THAILAND: End mistreatment and deportation of Lao Hmong

[NEW YORK, 11 July 2008] – Thai authorities should end intimidation and forced deportations of Lao Hmong refugees detained in a camp in Petchabun province, Human Rights Watch said today. Human Rights Watch expressed concern for the well-being of some 1,300 Lao Hmong who escaped from the Huay Nam Khao camp and did not return following a mass protest two weeks ago.

“Thai authorities have kept Lao Hmong in fear and uncertainty for years to pressure them into giving up their hopes of refuge in Thailand or resettlement elsewhere,” said Brad Adams, Asia director at Human Rights Watch. “The government should end this immoral and unlawful policy, and as a first step it should account for the missing.”

On June 20, 2008, some 5,000 ethnic Hmong from Laos left Huay Nam Khao camp, where Thai authorities had detained them since June 2007. The breakout was reportedly aimed at garnering international attention to their situation by marching to Bangkok on World Refugee Day. The Thai army established a roadblock near the camp, and after a one-night standoff the Thai army rounded up about 800 of the protestors and sent them back to Laos. The Thai army claims the repatriations were voluntary.

The day after the march, about 3,700 Lao Hmong returned to the camp, leaving 1,300 refugees unaccounted for, according to Medecins sans Frontiers (MSF), the sole international agency allowed into the camp by Thai authorities. Since then the Thai authorities have provided no information about the “missing” Lao Hmong. It is unclear whether they remain on their own in Thailand, have been deported back to Laos, or are being held in secret detention at undisclosed locations.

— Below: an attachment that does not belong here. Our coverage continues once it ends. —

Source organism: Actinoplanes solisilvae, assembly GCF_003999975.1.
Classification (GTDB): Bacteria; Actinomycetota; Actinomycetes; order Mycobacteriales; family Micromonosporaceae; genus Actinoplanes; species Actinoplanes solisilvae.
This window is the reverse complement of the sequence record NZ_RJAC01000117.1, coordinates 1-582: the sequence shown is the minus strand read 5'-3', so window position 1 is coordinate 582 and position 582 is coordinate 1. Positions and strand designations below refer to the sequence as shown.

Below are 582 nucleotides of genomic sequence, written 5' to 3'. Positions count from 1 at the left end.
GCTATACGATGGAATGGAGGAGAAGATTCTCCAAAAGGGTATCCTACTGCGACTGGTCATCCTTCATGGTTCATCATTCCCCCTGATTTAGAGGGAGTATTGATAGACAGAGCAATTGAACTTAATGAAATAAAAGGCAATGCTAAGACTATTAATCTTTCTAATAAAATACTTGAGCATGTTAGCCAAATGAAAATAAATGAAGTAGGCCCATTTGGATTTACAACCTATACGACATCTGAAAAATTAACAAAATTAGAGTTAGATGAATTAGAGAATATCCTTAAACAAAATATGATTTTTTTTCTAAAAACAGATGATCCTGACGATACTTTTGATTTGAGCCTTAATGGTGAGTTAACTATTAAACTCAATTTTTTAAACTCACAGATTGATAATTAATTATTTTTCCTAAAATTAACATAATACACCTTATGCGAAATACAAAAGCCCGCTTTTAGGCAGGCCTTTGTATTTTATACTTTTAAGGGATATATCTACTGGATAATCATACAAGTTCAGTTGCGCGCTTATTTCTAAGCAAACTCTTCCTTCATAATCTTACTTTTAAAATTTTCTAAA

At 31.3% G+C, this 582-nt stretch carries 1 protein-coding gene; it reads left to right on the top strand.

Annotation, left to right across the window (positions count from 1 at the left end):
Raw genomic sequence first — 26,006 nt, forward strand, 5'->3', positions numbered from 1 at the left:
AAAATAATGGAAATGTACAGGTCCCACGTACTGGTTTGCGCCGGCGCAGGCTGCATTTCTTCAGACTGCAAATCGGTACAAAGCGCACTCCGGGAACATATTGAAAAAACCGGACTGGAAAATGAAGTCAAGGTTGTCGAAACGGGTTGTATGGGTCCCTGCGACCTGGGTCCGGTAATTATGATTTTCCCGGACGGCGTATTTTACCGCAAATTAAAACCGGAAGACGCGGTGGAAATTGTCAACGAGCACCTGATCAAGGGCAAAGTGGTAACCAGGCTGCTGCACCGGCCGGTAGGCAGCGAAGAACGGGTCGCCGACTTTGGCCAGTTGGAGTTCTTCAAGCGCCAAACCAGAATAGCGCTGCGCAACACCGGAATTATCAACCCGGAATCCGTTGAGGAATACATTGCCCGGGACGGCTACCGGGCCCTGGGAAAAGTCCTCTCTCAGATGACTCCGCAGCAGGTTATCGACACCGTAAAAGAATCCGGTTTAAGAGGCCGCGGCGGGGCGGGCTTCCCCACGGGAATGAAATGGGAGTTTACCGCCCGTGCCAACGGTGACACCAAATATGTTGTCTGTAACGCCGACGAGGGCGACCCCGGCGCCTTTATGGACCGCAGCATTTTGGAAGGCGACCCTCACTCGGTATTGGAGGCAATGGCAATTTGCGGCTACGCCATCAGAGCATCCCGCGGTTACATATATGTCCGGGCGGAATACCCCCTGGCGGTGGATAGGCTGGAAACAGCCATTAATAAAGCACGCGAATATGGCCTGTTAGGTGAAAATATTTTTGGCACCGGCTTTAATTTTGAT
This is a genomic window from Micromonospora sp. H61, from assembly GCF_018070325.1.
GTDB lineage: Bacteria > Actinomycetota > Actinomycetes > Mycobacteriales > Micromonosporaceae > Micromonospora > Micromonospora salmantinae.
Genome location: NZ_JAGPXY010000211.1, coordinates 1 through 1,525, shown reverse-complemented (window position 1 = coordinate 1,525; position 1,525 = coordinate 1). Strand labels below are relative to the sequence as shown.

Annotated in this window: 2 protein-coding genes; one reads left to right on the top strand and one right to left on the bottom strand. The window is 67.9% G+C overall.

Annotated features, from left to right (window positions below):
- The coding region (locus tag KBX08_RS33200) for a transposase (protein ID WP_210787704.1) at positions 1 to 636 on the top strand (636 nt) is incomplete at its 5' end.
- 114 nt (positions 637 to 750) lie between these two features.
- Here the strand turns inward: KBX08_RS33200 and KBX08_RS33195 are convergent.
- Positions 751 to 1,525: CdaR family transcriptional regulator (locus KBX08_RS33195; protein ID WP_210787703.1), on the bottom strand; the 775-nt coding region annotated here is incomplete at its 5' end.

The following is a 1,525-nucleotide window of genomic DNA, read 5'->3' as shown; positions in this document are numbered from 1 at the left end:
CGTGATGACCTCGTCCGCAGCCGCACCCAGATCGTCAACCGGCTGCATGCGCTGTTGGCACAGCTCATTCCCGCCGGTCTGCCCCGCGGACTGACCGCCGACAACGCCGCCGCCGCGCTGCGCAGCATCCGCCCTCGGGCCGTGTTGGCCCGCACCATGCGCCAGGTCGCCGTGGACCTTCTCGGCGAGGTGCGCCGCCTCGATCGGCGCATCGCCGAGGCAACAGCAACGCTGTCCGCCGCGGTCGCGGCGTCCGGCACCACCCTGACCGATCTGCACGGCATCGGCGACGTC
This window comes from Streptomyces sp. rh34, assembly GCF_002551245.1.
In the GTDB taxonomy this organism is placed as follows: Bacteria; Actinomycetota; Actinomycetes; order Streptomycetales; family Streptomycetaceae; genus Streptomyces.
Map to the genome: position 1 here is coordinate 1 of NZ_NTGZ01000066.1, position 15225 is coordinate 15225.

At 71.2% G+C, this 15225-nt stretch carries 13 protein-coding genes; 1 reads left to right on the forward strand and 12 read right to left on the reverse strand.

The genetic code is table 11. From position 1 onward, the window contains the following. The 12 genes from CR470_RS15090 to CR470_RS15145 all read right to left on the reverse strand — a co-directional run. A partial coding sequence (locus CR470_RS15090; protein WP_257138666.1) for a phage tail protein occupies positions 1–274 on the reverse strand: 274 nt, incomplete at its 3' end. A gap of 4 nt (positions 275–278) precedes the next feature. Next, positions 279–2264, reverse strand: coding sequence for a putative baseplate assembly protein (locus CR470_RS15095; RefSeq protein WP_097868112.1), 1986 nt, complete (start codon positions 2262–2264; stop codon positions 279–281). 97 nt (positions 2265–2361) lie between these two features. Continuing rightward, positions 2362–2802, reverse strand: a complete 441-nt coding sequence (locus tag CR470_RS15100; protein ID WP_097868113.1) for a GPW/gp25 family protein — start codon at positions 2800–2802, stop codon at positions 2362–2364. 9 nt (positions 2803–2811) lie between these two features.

Hmong are targeted by the Lao authorities because of the decades-long Hmong insurgency. The Lao authorities and security forces have been responsible for torture, arbitrary detentions, sexual violence, and extrajudicial killings of ethnic Lao Hmong suspected of involvement in insurgency or other anti-government activities.

Human Rights Watch said the breakout reflected the anger and frustration of Lao Hmong at Huay Nam Khao camp. After nearly four years in Thailand the refugees are uncertain about their fate and fear a forced return to Laos. Cases of mistreatment and intimidation by Thai authorities have been documented by Human Rights Watch.

Lao Hmong refugees detained in Nong Kai province have also faced serious abuse. Thai authorities have used intimidation and the denial of basic necessities to coerce them to “voluntarily” return to Laos in violation of international refugee law. In January 2007, in response to the refugees’ attempts to resist deportation through hunger strikes, Thai authorities restricted 150 refugees to two cells, subjected them to light deprivation, separated parents from their children, denied them mosquito nets and clean clothing, and cut off access to clean water and proper sanitation facilities. Conditions were improved after an international outcry, but the refugees remain locked up in Nong Kai despite pledges from foreign governments to take them.

In May 2007, Thailand repatriated 31 Lao Hmong to Laos. In June 2007, 163 were sent back. Both repatriations occurred under the umbrella of the Lao-Thai Committee on Border Security Agreement, a bilateral agreement allowing Thailand to send Lao Hmong back to Laos without affording them their right to seek asylum.